When we announced we would be traveling to Ethiopia, everyone had the same response. Soon, my practiced answer became, “Because I want to experience the typical African way of life.”
In reality, it was only one of two reasons my partner and I decided to visit the country. Around the time we were finalizing our travel plans, I was editing a book on the prehistoric cultures of the people around the Indian Ocean that devoted a substantial bit to Ethiopia, where the first hominid, with the ability to walk on two legs, was discovered.
Her name is Lucy, inspired by the Beatles song that played during the celebratory party after her excavation. She existed 3.2 million years ago and her remains were preserved in the National Museum in Addis Ababa. Reading about her, I felt an intense longing to see Lucy in person.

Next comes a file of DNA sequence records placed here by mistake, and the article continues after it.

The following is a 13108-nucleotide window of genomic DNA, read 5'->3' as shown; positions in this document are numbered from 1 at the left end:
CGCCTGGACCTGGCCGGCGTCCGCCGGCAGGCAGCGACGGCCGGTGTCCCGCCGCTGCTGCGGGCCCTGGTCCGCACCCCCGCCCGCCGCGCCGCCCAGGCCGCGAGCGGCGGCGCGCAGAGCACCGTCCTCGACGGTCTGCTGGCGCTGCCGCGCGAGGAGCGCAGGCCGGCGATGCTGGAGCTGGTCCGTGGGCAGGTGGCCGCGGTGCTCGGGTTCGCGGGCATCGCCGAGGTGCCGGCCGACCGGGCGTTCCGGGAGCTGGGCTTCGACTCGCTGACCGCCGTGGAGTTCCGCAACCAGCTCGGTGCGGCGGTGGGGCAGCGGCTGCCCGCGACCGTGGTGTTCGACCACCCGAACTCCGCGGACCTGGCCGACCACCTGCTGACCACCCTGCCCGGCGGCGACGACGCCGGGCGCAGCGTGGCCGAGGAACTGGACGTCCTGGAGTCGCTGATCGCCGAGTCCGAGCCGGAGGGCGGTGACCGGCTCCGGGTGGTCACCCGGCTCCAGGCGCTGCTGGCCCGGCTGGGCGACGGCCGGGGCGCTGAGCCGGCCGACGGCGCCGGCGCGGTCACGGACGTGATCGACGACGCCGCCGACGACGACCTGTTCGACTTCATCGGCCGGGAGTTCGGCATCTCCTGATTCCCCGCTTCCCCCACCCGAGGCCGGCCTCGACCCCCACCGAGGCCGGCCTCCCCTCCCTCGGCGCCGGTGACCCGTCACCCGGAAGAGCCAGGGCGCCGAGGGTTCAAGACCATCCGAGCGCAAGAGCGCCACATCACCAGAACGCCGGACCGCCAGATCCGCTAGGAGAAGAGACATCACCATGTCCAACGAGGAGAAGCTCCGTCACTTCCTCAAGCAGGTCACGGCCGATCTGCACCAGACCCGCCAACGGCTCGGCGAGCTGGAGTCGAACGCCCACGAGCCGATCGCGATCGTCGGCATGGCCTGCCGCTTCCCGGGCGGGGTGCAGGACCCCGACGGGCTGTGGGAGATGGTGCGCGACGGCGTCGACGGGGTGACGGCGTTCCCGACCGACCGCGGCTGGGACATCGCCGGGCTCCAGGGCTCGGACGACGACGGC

And then, as I read more about Ethiopia, I found it was the only country in Africa that was not colonized by a Western power (the Italians were there for a couple of years; their legacy, arguably, is that the best Italian food outside of the motherland can be found in Ethiopia).
The country, as we were to discover, had remained unadulterated by foreign cultures, holding on to its ancient heritage—including its own daily clock and civil calendar.
During the time we were there in late 2016, their calendar reflected the year 2008. That they had a 13-month year, celebrated Christmas in January and New Year’s in September really piqued our curiosity.